Graduate Researcher University of California, Irvine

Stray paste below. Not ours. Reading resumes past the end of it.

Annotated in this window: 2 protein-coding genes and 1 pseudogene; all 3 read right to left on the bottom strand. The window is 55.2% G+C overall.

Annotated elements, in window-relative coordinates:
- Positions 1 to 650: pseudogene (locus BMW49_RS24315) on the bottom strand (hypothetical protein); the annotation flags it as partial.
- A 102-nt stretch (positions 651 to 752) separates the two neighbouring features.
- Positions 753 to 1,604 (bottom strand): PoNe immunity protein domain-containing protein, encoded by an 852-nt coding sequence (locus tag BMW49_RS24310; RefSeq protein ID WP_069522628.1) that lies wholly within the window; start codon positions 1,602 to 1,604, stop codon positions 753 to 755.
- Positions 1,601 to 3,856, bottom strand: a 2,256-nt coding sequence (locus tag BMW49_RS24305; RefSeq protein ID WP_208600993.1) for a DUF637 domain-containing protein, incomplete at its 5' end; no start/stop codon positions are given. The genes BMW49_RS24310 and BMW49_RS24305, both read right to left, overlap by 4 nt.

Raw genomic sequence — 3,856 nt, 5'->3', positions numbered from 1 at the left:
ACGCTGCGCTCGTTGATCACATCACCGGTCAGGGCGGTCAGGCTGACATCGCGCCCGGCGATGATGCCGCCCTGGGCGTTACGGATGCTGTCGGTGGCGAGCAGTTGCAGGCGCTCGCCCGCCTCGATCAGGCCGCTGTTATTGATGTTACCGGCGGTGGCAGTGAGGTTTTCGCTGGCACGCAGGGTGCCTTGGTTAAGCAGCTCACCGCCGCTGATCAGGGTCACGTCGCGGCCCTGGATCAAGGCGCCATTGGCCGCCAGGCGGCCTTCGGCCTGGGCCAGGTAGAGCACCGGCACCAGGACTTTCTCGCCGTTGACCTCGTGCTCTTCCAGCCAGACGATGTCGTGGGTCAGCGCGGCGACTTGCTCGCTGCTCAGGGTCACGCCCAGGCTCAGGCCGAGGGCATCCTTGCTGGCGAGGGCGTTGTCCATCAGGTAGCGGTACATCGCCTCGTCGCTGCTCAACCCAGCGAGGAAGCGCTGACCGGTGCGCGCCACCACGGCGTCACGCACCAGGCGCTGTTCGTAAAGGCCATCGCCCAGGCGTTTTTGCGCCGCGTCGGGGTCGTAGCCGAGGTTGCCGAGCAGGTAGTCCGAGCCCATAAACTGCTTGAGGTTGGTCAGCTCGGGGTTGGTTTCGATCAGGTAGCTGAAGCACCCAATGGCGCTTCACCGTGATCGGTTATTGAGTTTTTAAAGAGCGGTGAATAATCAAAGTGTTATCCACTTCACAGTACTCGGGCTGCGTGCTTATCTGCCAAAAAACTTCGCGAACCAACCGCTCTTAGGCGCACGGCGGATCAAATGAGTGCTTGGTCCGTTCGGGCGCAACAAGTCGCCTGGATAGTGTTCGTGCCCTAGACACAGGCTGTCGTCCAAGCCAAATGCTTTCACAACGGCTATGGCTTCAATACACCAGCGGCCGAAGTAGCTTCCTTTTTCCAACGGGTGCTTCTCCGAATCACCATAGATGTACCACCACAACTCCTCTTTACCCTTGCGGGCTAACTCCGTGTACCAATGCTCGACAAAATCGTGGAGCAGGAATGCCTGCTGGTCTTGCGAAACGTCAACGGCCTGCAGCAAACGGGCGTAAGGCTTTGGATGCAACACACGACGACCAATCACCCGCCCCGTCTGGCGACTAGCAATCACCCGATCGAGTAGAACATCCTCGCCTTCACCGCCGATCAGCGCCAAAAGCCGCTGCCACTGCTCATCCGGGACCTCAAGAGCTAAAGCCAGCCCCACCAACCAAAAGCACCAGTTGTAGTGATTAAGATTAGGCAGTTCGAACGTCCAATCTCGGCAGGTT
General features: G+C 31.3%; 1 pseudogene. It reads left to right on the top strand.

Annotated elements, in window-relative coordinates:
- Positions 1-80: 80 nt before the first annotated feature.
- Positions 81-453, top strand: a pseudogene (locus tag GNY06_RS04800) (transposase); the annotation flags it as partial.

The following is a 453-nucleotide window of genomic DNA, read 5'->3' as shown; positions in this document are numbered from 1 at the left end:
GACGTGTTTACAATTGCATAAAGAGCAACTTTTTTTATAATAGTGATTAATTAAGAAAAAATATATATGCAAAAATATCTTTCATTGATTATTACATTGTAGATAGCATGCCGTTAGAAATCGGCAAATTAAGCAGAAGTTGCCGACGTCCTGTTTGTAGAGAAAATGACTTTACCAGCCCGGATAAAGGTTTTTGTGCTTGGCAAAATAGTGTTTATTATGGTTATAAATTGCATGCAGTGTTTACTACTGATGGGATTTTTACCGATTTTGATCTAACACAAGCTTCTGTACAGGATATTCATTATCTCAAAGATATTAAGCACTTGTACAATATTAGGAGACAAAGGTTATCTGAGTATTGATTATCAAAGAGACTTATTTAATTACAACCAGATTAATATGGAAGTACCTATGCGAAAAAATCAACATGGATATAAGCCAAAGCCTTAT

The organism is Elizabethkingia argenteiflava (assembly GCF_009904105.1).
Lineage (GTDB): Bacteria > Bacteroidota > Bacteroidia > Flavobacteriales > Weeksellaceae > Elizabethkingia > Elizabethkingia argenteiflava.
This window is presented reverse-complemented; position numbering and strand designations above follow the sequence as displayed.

Rationale: High frequency oscillations (HFOs) are a promising new biomarker of epileptogenicity, as they occur more frequently in the seizure onset zone (SOZ) and may aid demarcation of the epileptogenic zone. Development of reliable, automatic HFO detection algorithms is necessary for translation into clinical practice. While existing algorithms have sufficient levels of sensitivity and specificity when applied to individual data sets, there are currently no standards for their broad application. It is not uncommon for a previously validated algorithm to work poorly when applied to a new data set, and there is no consensus on whether parameter optimization should be done. Here, we evaluate the impact of detector optimization on two independent datasets using a widely cited automatic HFO detector based on the root-mean-square (RMS) amplitude. Methods: Twenty medically refractory epilepsy patients who were seizure-free after resective surgery were included in this study. Data for seven subjects were recorded at the University of California, Irvine Medical Center, and data for 13 subjects were obtained from the freely available dataset associated with Fedele et al. 2017. We used the RMS algorithm to detect HFOs across a wide range of detection parameters, and we subsequently applied two validated automatic HFO rejection methods to reduce false positives. To measure the accuracy of SOZ localization based on elevated HFO rates, we computed the precision-recall (PR) and receiver-operating-characteristic (ROC) curves for all parameter sets, and we assessed the variance in SOZ localization results across patients. The optimal parameters for each patient were determined based on the optimal F1 score of the PR curve and the area-under-the-curve (AUC) of the ROC curve. Results: While varying parameters in the RMS detection algorithm, we found that the duration of the RMS window and the detection threshold significantly impacted the localization results, while changing the minimum event duration had little influence. Automatic rejection of artifacts had a small, but positive effect on the results. Across all 20 patients, the optimal detection parameters were patient-specific, and in some cases, the most accurate localization resulted from detection with unconventional parameters. This suggests that the standard configurations are not suited for all patients, and testing of a wide range of detection parameters is necessary. Conclusions: This study demonstrates the significance of patient-variability and suggests the need to optimize parameters for individual patients before applying automatic detection algorithms. Funding: Please list any funding that was received in support of this abstract.: None.